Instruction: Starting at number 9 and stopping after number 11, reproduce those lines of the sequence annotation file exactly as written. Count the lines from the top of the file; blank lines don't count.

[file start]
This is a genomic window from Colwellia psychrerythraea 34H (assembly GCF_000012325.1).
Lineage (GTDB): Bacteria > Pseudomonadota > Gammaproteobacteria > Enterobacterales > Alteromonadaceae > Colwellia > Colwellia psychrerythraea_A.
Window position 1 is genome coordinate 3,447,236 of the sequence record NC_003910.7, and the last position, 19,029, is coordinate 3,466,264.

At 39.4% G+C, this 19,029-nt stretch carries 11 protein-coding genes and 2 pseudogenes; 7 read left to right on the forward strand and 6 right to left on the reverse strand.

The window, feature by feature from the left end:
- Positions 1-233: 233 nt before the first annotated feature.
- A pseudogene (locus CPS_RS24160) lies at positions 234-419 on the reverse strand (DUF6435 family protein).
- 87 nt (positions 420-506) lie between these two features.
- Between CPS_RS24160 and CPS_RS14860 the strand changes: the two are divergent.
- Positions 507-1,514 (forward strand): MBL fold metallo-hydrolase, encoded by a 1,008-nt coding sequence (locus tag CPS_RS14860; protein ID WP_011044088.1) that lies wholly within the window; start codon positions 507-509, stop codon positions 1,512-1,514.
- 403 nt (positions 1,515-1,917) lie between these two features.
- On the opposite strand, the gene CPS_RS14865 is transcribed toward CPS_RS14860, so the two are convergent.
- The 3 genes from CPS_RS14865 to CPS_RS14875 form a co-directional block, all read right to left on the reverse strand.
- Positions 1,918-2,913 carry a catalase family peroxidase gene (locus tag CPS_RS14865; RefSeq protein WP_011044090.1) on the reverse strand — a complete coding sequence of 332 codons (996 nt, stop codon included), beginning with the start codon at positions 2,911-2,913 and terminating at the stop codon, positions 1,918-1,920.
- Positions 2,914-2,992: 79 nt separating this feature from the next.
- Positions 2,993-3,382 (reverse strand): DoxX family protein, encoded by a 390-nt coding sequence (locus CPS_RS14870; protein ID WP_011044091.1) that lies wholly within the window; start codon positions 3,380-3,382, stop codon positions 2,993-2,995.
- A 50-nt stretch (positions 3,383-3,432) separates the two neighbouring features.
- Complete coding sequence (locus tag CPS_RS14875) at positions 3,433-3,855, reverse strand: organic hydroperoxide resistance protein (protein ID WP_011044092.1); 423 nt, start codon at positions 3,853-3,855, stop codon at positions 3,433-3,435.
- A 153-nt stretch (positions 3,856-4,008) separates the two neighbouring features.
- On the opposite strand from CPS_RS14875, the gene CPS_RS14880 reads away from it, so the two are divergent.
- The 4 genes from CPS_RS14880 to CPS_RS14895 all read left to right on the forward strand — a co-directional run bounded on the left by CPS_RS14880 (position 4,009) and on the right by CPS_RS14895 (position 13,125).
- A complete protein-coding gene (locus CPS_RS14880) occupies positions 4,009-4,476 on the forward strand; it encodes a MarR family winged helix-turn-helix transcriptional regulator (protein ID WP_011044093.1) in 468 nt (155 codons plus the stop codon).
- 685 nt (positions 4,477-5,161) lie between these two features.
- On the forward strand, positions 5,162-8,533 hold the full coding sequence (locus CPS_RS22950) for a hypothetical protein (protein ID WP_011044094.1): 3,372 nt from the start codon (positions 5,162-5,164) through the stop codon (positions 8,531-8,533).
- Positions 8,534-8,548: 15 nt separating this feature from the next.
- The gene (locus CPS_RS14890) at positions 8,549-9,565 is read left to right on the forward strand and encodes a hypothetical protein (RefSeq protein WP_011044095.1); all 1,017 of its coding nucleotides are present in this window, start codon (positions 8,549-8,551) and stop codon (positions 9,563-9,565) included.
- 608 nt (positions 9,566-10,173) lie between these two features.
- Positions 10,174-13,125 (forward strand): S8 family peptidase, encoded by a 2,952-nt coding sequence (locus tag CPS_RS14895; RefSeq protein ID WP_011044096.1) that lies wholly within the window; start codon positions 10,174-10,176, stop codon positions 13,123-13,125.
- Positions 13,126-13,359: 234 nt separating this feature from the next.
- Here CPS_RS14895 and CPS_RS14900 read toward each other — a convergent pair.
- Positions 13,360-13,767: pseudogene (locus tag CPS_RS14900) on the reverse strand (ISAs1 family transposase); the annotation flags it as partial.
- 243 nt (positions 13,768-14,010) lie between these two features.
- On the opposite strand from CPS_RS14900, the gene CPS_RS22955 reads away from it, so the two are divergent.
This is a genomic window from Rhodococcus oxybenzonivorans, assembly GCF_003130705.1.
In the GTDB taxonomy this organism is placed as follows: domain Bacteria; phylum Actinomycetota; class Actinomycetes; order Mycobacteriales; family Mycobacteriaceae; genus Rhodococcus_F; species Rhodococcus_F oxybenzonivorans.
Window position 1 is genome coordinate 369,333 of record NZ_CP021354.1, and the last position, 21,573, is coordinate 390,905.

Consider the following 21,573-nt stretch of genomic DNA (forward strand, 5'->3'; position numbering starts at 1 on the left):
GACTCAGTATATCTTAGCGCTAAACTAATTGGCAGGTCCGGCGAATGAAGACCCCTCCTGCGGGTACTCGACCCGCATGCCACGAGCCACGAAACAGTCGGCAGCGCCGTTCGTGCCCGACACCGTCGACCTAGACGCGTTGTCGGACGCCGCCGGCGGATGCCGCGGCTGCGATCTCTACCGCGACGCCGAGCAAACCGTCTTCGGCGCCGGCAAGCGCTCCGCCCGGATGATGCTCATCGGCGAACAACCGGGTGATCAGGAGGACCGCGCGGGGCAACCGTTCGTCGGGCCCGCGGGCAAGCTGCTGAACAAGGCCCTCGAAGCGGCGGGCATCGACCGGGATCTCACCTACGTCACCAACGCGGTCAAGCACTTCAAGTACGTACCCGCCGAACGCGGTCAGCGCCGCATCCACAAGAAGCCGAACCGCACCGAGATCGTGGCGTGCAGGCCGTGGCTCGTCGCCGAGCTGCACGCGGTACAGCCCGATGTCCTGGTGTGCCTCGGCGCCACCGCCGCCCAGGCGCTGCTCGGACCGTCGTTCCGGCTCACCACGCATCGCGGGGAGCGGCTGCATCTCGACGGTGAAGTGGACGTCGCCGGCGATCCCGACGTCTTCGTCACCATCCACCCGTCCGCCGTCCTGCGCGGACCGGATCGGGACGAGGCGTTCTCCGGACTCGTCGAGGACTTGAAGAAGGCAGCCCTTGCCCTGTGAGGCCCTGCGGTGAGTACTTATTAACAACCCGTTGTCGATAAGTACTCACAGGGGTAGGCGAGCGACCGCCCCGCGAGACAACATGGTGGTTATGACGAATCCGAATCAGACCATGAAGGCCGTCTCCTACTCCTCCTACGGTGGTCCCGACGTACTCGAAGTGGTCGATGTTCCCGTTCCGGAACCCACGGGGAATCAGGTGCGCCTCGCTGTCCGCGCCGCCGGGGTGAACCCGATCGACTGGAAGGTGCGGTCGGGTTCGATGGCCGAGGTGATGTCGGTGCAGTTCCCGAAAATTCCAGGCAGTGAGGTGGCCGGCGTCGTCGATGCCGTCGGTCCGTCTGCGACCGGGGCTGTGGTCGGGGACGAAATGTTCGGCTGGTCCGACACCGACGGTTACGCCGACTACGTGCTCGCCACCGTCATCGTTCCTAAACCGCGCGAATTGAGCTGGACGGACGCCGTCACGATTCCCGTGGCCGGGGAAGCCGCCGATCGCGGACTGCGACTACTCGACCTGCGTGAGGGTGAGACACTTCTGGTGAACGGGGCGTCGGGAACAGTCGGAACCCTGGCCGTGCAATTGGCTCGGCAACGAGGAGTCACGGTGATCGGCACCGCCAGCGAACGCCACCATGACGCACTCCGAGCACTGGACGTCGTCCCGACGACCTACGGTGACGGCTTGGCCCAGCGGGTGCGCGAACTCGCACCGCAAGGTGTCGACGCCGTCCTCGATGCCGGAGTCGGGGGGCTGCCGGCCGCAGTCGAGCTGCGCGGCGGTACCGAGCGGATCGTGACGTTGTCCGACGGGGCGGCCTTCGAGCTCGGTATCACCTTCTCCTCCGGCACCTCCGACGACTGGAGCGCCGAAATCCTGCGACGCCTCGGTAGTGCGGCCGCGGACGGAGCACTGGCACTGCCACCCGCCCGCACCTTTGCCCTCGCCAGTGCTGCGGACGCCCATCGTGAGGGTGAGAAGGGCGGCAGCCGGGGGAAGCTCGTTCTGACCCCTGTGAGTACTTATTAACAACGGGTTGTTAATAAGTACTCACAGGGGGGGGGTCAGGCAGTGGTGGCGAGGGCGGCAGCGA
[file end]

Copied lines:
- Between CPS_RS24160 and CPS_RS14860 the strand changes: the two are divergent.
- Positions 507-1,514 (forward strand): MBL fold metallo-hydrolase, encoded by a 1,008-nt coding sequence (locus tag CPS_RS14860; protein ID WP_011044088.1) that lies wholly within the window; start codon positions 507-509, stop codon positions 1,512-1,514.
- 403 nt (positions 1,515-1,917) lie between these two features.